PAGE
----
There’s been a lot of hand‐wringing lately about Rupert Murdoch’s drive for total world domination. I’d be as disappointed as anyone if he took over the Wall Street Journal and wrung out of it what makes the Journal a great paper.
But a recent New York Times story on “Murdoch, Ruler of a Vast Empire” rather off‐handedly made clear what real power is — and it isn’t what Murdoch has. As the Times reported,
Shortly before Christmas in 1987, Senator Edward M. Kennedy taught Mr. Murdoch a tough lesson in the ways of Washington.
Two years earlier, Mr. Murdoch had paid $2 billion to buy seven television stations in major American markets with the intention of starting a national network. To comply with rules limiting foreign ownership, he became an American citizen. And to comply with rules banning the ownership of television stations and newspapers in the same market, he promised to sell some newspapers eventually. But almost immediately he began looking for ways around that rule.
Then Mr. Kennedy, Democrat of Massachusetts, stepped in. Mr. Kennedy’s liberal politics had made him a target of Murdoch‐owned news media outlets, particularly The Boston Herald, which often referred to Mr. Kennedy as “Fat Boy.” [This is an unfair claim by the Times; one columnist at the Herald calls Kennedy that. This is like saying “The Times often refers to Cheney as ‘Shooter’ ” because Maureen Dowd does.] He engineered a legislative maneuver that forced an infuriated Mr. Murdoch to sell his beloved New York Post.
Murdoch could spend $2 billion on American media properties and change his citizenship — but one irritated senator could force him to sell his favorite American newspaper. The Times continued,
“Teddy almost did him in,” said Philip R. Verveer, a cable television lobbyist. “I presume that over time, as his media ownership in this country has grown and grown, he’s realized that you can’t throw spit wads at leading figures in society with impunity.”
Well, actually you can in a free society. That’s what makes it a free society — that you can criticize the powerful. And true, nobody tried to put Murdoch in jail. They just forced him to change his citizenship and sell his newspaper.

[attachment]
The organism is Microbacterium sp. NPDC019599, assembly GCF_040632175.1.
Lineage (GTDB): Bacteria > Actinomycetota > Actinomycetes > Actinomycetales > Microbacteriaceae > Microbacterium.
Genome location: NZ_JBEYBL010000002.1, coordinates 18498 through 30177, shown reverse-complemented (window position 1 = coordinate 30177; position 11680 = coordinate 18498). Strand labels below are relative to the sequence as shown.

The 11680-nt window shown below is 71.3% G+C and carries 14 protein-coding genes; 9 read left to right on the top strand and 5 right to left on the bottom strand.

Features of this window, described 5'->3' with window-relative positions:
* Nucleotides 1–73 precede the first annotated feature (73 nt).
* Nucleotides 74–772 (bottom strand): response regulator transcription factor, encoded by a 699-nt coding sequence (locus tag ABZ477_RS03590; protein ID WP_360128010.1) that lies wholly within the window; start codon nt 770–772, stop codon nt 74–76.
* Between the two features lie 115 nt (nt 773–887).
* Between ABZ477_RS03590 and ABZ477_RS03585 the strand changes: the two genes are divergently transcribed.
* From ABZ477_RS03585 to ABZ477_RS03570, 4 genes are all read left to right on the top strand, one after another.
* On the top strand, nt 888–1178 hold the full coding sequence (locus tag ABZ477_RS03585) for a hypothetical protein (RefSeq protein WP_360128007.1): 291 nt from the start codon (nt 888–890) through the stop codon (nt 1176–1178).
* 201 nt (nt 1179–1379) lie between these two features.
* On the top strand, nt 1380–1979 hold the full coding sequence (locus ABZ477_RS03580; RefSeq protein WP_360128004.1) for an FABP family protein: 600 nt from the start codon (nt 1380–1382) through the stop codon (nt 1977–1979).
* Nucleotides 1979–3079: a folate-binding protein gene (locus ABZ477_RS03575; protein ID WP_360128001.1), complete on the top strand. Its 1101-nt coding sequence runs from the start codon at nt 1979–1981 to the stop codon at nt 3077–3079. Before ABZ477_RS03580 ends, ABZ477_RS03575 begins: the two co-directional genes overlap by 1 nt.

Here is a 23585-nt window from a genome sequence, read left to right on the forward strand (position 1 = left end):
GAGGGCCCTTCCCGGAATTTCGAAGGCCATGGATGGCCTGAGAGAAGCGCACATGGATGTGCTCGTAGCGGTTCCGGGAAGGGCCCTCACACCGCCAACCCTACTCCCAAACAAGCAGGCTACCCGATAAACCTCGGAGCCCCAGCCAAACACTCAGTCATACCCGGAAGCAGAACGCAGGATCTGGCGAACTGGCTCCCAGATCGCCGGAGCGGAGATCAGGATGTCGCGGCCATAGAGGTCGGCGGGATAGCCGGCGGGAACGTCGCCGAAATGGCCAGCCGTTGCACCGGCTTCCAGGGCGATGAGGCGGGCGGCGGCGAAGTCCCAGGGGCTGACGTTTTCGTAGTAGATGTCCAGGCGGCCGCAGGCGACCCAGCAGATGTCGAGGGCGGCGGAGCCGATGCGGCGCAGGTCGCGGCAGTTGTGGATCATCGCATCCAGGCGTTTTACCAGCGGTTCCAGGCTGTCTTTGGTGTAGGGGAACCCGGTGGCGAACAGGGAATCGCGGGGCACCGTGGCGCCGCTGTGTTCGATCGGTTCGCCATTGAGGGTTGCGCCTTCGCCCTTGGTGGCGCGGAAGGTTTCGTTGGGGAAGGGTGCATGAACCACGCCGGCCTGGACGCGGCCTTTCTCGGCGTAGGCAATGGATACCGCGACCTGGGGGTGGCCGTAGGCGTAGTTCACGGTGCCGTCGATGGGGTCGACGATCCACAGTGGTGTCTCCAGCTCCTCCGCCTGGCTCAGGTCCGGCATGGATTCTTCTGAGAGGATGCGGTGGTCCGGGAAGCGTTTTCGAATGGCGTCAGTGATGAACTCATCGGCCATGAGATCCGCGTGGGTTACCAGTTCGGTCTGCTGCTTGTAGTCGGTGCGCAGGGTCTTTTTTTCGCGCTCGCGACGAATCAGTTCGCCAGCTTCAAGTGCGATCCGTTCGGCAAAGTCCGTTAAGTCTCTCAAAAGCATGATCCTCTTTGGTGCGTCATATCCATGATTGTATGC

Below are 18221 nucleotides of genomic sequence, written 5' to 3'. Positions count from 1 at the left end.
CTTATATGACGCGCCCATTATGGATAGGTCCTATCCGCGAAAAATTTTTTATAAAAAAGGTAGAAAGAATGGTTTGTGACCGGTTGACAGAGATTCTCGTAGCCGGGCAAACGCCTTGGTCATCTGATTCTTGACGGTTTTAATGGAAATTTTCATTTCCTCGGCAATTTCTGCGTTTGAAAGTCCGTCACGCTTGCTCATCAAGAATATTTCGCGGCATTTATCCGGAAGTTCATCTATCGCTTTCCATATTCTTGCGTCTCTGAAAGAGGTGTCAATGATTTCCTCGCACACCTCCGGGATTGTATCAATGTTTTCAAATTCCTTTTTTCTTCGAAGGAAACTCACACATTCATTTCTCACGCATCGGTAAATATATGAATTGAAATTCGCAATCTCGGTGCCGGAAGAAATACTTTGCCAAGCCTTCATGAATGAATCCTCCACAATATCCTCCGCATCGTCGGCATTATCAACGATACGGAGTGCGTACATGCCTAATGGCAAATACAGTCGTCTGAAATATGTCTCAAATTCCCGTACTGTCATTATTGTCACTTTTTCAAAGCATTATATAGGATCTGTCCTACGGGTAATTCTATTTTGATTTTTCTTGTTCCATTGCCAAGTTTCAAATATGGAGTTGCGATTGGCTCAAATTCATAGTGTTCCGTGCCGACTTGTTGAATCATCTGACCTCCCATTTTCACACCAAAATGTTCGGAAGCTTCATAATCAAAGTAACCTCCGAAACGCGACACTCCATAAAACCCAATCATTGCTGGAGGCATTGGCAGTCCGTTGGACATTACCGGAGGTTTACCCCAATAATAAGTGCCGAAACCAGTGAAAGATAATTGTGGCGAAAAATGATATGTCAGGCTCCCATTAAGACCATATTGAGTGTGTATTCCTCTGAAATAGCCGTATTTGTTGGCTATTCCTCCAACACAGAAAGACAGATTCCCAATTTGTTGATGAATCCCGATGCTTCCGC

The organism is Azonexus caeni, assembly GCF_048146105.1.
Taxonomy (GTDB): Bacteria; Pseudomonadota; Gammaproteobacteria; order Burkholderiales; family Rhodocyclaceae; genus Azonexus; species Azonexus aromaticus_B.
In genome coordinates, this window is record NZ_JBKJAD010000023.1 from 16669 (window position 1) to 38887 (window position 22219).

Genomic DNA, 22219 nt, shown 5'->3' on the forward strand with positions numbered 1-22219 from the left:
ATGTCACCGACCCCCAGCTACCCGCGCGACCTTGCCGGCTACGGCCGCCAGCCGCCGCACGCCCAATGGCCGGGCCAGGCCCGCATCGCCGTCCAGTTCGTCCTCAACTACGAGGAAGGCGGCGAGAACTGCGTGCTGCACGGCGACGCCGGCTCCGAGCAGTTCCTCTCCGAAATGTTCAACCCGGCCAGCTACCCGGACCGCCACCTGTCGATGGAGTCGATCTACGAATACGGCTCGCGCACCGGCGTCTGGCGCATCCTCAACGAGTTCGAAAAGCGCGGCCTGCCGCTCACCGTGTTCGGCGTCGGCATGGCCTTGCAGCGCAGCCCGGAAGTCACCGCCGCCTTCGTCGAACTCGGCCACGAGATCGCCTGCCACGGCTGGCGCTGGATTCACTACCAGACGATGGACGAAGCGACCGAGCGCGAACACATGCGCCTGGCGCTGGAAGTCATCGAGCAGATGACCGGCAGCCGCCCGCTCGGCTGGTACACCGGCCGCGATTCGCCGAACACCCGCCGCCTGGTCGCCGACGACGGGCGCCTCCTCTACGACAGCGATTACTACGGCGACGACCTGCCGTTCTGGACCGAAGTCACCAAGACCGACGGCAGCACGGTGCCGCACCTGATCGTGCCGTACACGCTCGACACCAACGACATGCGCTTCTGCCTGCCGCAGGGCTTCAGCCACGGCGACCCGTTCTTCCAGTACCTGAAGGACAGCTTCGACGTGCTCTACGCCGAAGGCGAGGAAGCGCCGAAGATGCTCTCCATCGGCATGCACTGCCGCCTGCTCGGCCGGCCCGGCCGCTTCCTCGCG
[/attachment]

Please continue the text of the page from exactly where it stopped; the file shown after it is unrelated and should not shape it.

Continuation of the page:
He ran into similar problems in Britain. His newspapers there, unsurprisingly, usually supported the Conservative Party. But in 1997 two of them endorsed Labour Party leader Tony Blair for prime minister. Blair reacted warmly to the support, but some Labour leaders still wanted to enact media ownership limits, which might have forced Murdoch to sell some of his properties.
“Blair’s attitude was quite clear,” Andrew Neil, the editor of The Sunday Times under Mr. Murdoch in London from 1983 to 1994, said in an interview. “If the Murdoch press gave the Blair government a fair hearing, it would be left intact.”
Is this what the long British struggle for freedom of the press has come to? A prime minister can threaten to dismantle newspapers if they don’t give him “a fair hearing”?
Murdoch has been a realist about politics. He knows that while he may buy ink by the barrel, governments have the actual power. They can shut him down at the behest of a prime minister or a powerful senator. So he plays the game, in Britain and the United States and even China.
After the 2006 elections, for instance, News Corporation and its employees started giving more money to Democrats than Republicans.
“We did seek more balance,” said Peggy Binzel, Mr. Murdoch’s former chief in‐house lobbyist. “You need to be able to tell your story to both sides to be effective. And that’s what political giving is about.”
Rupert Murdoch’s empire may become yet more vast, but he’ll still be subject to the whims of powerful politicians. This is hardly surprising in China. But one would hope that in the country of John Milton and the country of John Peter Zenger, and especially in the country of the First Amendment, a publisher would be free to say whatever he chooses without fear of government assault on either his person or his property.